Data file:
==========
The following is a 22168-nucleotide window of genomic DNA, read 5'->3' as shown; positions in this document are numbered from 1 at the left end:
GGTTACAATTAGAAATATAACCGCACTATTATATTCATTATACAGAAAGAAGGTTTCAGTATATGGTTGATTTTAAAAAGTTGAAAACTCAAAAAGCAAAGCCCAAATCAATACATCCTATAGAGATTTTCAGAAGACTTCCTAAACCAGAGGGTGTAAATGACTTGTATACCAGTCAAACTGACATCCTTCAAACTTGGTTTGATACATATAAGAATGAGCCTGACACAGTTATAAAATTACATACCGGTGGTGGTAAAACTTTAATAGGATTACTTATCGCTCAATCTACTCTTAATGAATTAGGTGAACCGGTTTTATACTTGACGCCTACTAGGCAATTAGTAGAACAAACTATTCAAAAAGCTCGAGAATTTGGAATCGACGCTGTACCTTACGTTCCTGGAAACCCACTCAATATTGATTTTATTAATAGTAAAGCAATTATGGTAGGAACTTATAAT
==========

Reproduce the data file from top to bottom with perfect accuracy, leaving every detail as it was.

The following is a 22168-nucleotide window of genomic DNA, read 5'->3' as shown; positions in this document are numbered from 1 at the left end:
GGTTACAATTAGAAATATAACCGCACTATTATATTCATTATACAGAAAGAAGGTTTCAGTATATGGTTGATTTTAAAAAGTTGAAAACTCAAAAAGCAAAGCCCAAATCAATACATCCTATAGAGATTTTCAGAAGACTTCCTAAACCAGAGGGTGTAAATGACTTGTATACCAGTCAAACTGACATCCTTCAAACTTGGTTTGATACATATAAGAATGAGCCTGACACAGTTATAAAATTACATACCGGTGGTGGTAAAACTTTAATAGGATTACTTATCGCTCAATCTACTCTTAATGAATTAGGTGAACCGGTTTTATACTTGACGCCTACTAGGCAATTAGTAGAACAAACTATTCAAAAAGCTCGAGAATTTGGAATCGACGCTGTACCTTACGTTCCTGGAAACCCACTCAATATTGATTTTATTAATAGTAAAGCAATTATGGTAGGAACTTATAAT